World-systems analysts have drawn our attention to the importance of the long-standing worldwide struggles of subaltern groups to defend their livelihoods and address fundamental conflicts of our times. Climate change, financial volatility, and rising inequality are exposing the existential threats the global capitalist system poses to growing numbers—many of whom once enjoyed some of its benefits. These urgent challenges create possibilities for social movements to attract more widespread support for alternatives to global capitalism.
  7. Analyzing Meaning in Big Data: Performing a Map Analysis Using Grammatical Parsing and Topic Modeling

    Social scientists have recently started discussing the utilization of text-mining tools as being fruitful for scaling inductively grounded close reading. We aim to progress in this direction and provide a contemporary contribution to the literature. By focusing on map analysis, we demonstrate the potential of text-mining tools for text analysis that approaches inductive but still formal in-depth analysis.
  8. CASM: A Deep-Learning Approach for Identifying Collective Action Events with Text and Image Data from Social Media

    Protest event analysis is an important method for the study of collective action and social movements and typically draws on traditional media reports as the data source. We introduce collective action from social media (CASM)—a system that uses convolutional neural networks on image data and recurrent neural networks with long short-term memory on text data in a two-stage classifier to identify social media posts about offline collective action. We implement CASM on Chinese social media data and identify more than 100,000 collective action events from 2010 to 2017 (CASM-China).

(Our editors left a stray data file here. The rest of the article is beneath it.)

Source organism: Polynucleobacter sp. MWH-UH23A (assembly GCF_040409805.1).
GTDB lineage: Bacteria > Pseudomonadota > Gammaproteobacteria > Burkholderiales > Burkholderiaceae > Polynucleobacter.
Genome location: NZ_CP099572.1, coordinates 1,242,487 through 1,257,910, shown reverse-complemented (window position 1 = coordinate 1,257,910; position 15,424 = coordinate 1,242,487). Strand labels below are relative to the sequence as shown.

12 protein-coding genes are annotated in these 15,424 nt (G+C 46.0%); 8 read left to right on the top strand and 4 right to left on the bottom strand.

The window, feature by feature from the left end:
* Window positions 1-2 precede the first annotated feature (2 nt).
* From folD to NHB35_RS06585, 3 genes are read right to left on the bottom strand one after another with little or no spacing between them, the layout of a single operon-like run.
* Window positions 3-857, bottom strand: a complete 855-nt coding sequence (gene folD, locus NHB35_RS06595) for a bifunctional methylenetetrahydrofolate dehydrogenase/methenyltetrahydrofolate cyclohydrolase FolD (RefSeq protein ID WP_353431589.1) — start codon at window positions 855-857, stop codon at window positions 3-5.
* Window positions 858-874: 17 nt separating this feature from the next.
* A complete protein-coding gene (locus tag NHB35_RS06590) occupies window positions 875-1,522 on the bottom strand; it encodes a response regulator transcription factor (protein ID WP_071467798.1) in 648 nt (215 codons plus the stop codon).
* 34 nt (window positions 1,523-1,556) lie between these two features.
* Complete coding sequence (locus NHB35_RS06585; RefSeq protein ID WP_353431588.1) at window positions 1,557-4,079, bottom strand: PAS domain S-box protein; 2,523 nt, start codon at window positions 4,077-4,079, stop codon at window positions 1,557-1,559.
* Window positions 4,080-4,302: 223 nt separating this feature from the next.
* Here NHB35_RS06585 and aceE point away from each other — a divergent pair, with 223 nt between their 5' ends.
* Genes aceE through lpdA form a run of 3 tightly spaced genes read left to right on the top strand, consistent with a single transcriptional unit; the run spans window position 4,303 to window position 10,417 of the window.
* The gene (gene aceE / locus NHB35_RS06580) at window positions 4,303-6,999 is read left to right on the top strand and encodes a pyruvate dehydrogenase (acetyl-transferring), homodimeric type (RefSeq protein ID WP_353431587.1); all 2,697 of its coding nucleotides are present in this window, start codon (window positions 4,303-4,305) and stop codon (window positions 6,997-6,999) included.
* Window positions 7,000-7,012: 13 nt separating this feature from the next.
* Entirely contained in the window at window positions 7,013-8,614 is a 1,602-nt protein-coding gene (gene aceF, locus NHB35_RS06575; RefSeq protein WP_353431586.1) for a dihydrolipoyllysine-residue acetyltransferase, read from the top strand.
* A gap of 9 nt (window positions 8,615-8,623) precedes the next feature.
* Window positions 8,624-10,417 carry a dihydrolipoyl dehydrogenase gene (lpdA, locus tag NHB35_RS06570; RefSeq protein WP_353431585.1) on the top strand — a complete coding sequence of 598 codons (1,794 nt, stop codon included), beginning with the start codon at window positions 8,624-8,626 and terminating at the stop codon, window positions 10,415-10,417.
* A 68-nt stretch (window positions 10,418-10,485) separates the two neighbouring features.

9. The Rise of ‘Illiberal’ Democracy: The Orbánization of Hungarian Political Culture

    This article examines the rise of the political right and far-right in Hungarian political culture. It highlights the contribution that world-systems analysis can bring to an historical sociological understanding of the concept of political culture, with a particular focus on contemporary Hungary. Many commentators are asking: how it can be that 30 years of democratic transition has led to the dominance in Hungary of a politics of intolerance, illiberalism and ethno-Nationalism, as manifested in both the current government, Fidesz, and the neo-fascist party, Jobbik.
  10. Interwar Romania and the Greening of the Iron Cage: The Biopolitics of Dimitrie Gusti, Virgil Madgearu, Mihail Manoilescu, and Ştefan Zeletin

    This study examines the reconfiguration of the colonial matrix of power along biopolitical lines in interwar Romania. I reconstruct a shifting field of human sciences and governmentality whose cognitive interest resided in identifying the proper template for national subject-making and social modernization. This undertaking was predicated on diagnosing economic, political, and cultural blockages hindering the transformation of Romanian peasants into active political subjects.